A library of code for parsing (mostly biomedical) data source files
- Java, at least version 8, is required.
- Apache Maven is required to build the project.
- If you intend to build this project inside of an IDE, such as Eclipse, please see the instructions for using the Lombok library with your IDE here.
To use the scripts included in this project, e.g. to generate an RDF representation for a given datasource from the command line, you must download and install the project:
$ git clone https://github.com/UCDenver-ccp/datasource datasource.git $ cd datasource.git $ mvn clean install
Scripts must be run from the project's base directory.
If you are interested in programmatic access to the file parsers and related code, the libraries are available as Maven artifacts:
Maven signature if only using the file parser API
<dependency> <groupId>edu.ucdenver.ccp</groupId> <artifactId>datasource-fileparsers</artifactId> <version>0.6.1</version> </dependency> <repository> <id>bionlp-sourceforge</id> <url>http://svn.code.sf.net/p/bionlp/code/repo/</url> </repository>
Maven signature if interested in generating RDF of parsed file content
<dependency> <groupId>edu.ucdenver.ccp</groupId> <artifactId>datasource-rdfizer</artifactId> <version>0.6.1</version> </dependency> <repository> <id>bionlp-sourceforge</id> <url>http://svn.code.sf.net/p/bionlp/code/repo/</url> </repository>
This project follows the Git-Flow approach to branching as originally described here. To facilitate the Git-Flow branching approach, this project makes use of the jgitflow-maven-plugin as described here.
Available file parsers
This library contains file parsers for files from many different biomedical databases. The table below lists the datasources, files, and relevant file parser class. Many of the file parsers are capable of automatically downloading the file that they parse. Those files that cannot be downloaded automatically typically require registration, login, or a user-specific license. The "Download" column is used to indicate which files cannot be downloaded automatically. This list is not guaranteed to be exhaustive.
Generating RDF representations of parsed database files
This library also contains code that can convert file parser output into a structured database record/field representation using RDF.
The structure of the RDF is described in:
KaBOB: Ontology-Based Semantic Integration of Biomedical Databases Kevin M Livingston, Michael Bada, William A Baumgartner, Lawrence E Hunter BMC Bioinformatics (accepted)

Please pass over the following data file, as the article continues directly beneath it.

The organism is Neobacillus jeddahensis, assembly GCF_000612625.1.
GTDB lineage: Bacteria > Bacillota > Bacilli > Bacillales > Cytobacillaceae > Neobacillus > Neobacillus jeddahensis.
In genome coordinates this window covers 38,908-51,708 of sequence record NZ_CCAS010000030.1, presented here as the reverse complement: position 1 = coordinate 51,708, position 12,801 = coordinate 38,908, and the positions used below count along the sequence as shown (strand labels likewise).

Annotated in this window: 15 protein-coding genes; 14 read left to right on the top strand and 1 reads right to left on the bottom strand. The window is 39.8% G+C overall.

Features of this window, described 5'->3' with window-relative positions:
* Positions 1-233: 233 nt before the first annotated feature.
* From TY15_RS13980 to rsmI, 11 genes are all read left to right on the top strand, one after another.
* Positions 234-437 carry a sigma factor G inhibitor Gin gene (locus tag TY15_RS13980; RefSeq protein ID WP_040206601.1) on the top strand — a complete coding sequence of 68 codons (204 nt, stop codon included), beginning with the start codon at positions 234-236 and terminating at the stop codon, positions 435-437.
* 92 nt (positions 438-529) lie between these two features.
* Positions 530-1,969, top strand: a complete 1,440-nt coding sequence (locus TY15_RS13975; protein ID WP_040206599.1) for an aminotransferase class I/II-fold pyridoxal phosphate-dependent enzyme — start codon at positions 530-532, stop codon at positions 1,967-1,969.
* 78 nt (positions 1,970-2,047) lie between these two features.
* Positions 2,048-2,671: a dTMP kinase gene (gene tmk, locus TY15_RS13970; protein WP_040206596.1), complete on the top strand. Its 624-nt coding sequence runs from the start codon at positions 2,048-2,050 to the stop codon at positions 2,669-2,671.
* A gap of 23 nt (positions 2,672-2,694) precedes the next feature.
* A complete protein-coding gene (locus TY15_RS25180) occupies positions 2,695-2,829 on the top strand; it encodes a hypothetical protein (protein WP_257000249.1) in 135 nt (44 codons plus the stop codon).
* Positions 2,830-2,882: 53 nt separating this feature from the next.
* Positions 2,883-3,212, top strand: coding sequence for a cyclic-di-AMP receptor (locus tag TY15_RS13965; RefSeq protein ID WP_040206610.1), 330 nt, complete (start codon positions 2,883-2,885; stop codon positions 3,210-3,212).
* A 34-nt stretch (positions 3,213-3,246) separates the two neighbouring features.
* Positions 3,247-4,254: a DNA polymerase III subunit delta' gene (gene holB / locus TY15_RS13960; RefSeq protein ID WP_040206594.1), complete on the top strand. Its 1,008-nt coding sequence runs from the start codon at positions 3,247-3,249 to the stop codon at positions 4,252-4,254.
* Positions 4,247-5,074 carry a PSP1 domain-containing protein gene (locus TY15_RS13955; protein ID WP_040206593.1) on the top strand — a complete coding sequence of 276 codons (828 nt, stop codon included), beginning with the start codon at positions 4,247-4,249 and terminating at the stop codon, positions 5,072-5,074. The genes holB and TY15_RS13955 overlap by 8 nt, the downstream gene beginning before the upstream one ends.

The following script can be used to generate RDF representation for a given data source file:
datasource-rdfizer/scripts/download-datasources-and-generate-triples.sh Parameters: [-d]: The directory into which to place the downloaded datasource files. [-r]: The directory into which to place the RDF triples parsed from the datasource files. [-i]: The names of the datasources (comma-delimited) to download and process; if not specified, all available datasources will be downloaded and processed. These names are listed in the "RDF Generation Key" column in the table above. [-t]: A comma-separated list of NCBI taxonomy IDs. Only records for these IDs will be included in the RDF triple output where applicable. If neither -t nor -m is specified, all records will be included. [-m]: Include only human and the 7 model organisms (fly, rat, mouse, yeast, worm, arabidopsis, and zebrafish) in the generated RDF. If neither -t nor -m is specified, all records will be included. [-c]: Clean the data source files. If set, this flag will cause the data source files to be re-downloaded prior to processing.
Data source files that are publicly available will be automatically downloaded and saved under
the directory specified by the
-d parameter. Data source files that require manual download
must be manually placed under the directory specified by the
-d parameter prior to RDF generation.
Data source names that can be used as input to the
-i parameter in the
script are listed in the above
table in the "RDF Generation Key" column. They can also be seen by running the following script:
Example RDF Generation
miRBase RDF Generation
For example, to generate RDF for the MirBase database file:
$ export DATA_DIR=[BASE_DIRECTORY_WHERE_DATA_FILES_TO_PARSE_LIVE] $ export RDF_DIR=[BASE_DIRECTORY_WHERE_RDF_WILL_BE_WRITTEN] $ mkdir -p $DATA_DIR $ mkdir -p $RDF_DIR $ export DATE=[TODAYS_DATE_TO_TIMESTAMP_THE_DATA e.g. 2015-04-16] $ mvn clean install $ ./datasource-rdfizer/scripts/download-datasources-and-generate-triples \ -d $DATA_DIR \ -r $RDF_DIR \ -i MIRBASE
Note: you may need to adjust the Java Heap size in pom-rdf-gen.xml depending on the memory limitations of your hardware.
It can sometimes be beneficial to limit RDF output to a specific species or group of species. Doing so can improve RDF generation time as well as limit the number of triples produced when parsing a file. Some of the file parsers are species-aware and the script allows one to specify the NCBI taxonomy ID of the species to which triple generation should be constrained. For example, to constrain output to UniProt ID mapping records that pertain only to human (NCBI taxonomy ID: 9606), run:
./datasource-rdfizer/scripts/download-datasources-and-generate-triples \ -d $DATA_DIR \ -r $RDF_DIR \ -i UNIPROT_IDMAPPING -t 9606
For human plus seven model organisms (fly, rat, mouse, yeast, worm,
arabidopsis, and zebrafish), use the
./datasource-rdfizer/scripts/download-datasources-and-generate-triples \ -d $DATA_DIR \ -r $RDF_DIR \ -i UNIPROT_IDMAPPING -m
Note: when a taxon-aware file parser is used, some extra data is downloaded to ensure that the mappings from biological concepts to taxon identifiers are present. This download can be time consuming due to one of the files being very large, but it is a one-time cost.